Nov 22, 2011

Often times in conversation with someone I haven’t met before, when I mention that I do jail and prison ministry, their response is, “I couldn’t do that.”  When I ask them why they feel they couldn’t do jail or prison ministry, the common response is, “I am not qualified.”  A few say they are afraid.  Although I still feel that fear is probably the larger factor holding people back, I would like to demystify supposed ‘qualifications’ needed for jail and prison outreach.  I will quote from Thurman’s book Creative Encounter, which affirms the way that we can attend to one another without needing to be ‘experts.’

Thurman wrote, “It is relevant to my purpose to discuss the aspect of prayer that throws light on the meaning of primary religious experience” (p.34).  He stated that prayer is “…the method by which the individual makes his way to the temple of quiet within his own spirit and the activity of his spirit within its walls.”  He elaborated, “…’readying’ a quiet place is very important” (p.34).  In fact he went onto say, “One of the greatest services … is to provide spells and spaces of quiet for the world weary men and women whose needs are so desperate” (p.35).  He then shared his story about a busy parishioner who always fell asleep during worship service.

Everything Thurman wrote is applicable to jail and prison ministry.  When volunteers go inside to ‘lead’ chapel in a jail or prison, one of the most important services they are providing those inside is a place of refuge and quiet.  A volunteer need not feel one is a religious leader or skilled in the ways of leading typical worship services.  When a volunteer comes inside a jail, it creates and allows a group of men or women a place where they can come from the chaos of their dorm or living quarters.  One hour of chapel time per week allows them some blessed sacred silence and allows them time to pray and rest.  And yes, also a place where some will invariably fall into a state of deep relaxed sleep. (Almost every other week, someone in the jail chapel falls asleep.)   If a person feels they can hold those present in prayer throughout an hour of silence and prayer giving and truly listen to the unfolding of people’s lives, I believe, one is highly qualified.  The incarcerated don’t need experts in prayer.  They need sacred time not profane time.

Dr. Thurman gives us more details pertinent to jail and prison ministry in his passage on suffering, especially the aspect of sanctifying one’s distresses.  This idea is paralleled in another book, Ansel Gruen’s Heaven Begins Within, where there is a chapter titled, Spirituality From Below, specifically addressing the need to start with offering our own shortcomings, faults and temptations in prayer paving the way for silence to have a place to enter.  I have never needed to explain this to people inside.  The incarcerated that choose to come to chapel usually have spent many hours regretting their mistakes and shortcomings and worrying about their families and futures.  Giving them a quiet place to pray usually opens the floodgates and allows these thoughts to flow out.  Thurman explained “…in dealing with personal suffering and pain that the discipline of spirit may-and I emphasize the word may- guide one to the heart of religious experience” (p.49).  Thurman words shed light, “Hence the sufferer stands in immediate candidacy for the very core of religious experience (p.54).  I can testify this is my experience time and time again with those coming to the chapel.    Spiritual emergence is a common phenomenon inside of jails and prisons and yet we as a society don’t support this.  Why not?  Can we not see the incredible opportunity we have for healing our society simply by being present to those searching for spiritual direction?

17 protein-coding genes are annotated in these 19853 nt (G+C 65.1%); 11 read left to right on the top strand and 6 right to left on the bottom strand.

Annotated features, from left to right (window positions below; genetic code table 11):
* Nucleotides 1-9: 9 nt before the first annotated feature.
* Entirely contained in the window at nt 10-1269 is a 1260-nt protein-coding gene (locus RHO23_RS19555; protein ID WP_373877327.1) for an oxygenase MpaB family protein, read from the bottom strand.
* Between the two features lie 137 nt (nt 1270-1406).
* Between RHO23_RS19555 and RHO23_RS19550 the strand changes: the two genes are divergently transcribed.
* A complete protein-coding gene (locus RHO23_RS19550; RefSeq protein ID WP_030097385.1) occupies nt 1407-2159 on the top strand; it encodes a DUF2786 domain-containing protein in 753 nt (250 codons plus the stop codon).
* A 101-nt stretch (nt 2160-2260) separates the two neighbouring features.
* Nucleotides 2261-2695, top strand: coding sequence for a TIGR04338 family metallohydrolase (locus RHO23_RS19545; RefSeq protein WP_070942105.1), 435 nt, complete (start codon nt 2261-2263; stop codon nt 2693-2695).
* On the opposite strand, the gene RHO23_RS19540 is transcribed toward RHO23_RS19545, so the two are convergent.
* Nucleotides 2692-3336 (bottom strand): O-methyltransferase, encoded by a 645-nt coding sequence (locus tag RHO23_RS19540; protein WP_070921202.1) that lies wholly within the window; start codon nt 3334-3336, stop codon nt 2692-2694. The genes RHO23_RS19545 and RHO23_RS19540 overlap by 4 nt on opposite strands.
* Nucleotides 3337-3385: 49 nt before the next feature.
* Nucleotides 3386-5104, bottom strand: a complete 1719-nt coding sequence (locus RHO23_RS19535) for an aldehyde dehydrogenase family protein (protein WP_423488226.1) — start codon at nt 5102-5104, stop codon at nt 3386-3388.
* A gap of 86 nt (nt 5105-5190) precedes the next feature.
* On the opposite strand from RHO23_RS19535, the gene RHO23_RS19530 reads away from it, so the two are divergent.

Thurman later wrote, “It is a commonplace philosophy that our meaning as persons is derived from our sense of belonging” (p.81).  By providing chapel space that is NOT denominationally oriented, where ALL are welcome in the journey of spiritual and religious deepening, we also create a place where all belong.  The value of this cannot be put into words.  This too, is one of the gifts that we can provide.

In concluding, Thurman shared that becoming conscious of “being completely and thoroughly understood and of being dealt with at a point … that is beyond good and evil” is to be a “recipient of the love of God” (p.91).  This too is related to a sense of belonging in the world and a basis of self dignity and self love that few inside have ever known in their pasts.  If we truly want to better our society, we can see the importance of providing spiritual refuge where the process of prayer and silence through grace work their wonders within individuals, especially where conditions are so ripe and already happening due to the focus of suffering.  We have the capacity to steward spiritual development and maturity in a way that truly benefits all.  And in the meantime, this hour of listening and witnessing prayer also dissipates our own fears about ‘those inside’ and we on the ‘outside’ begin to witness and experience the humanity of all.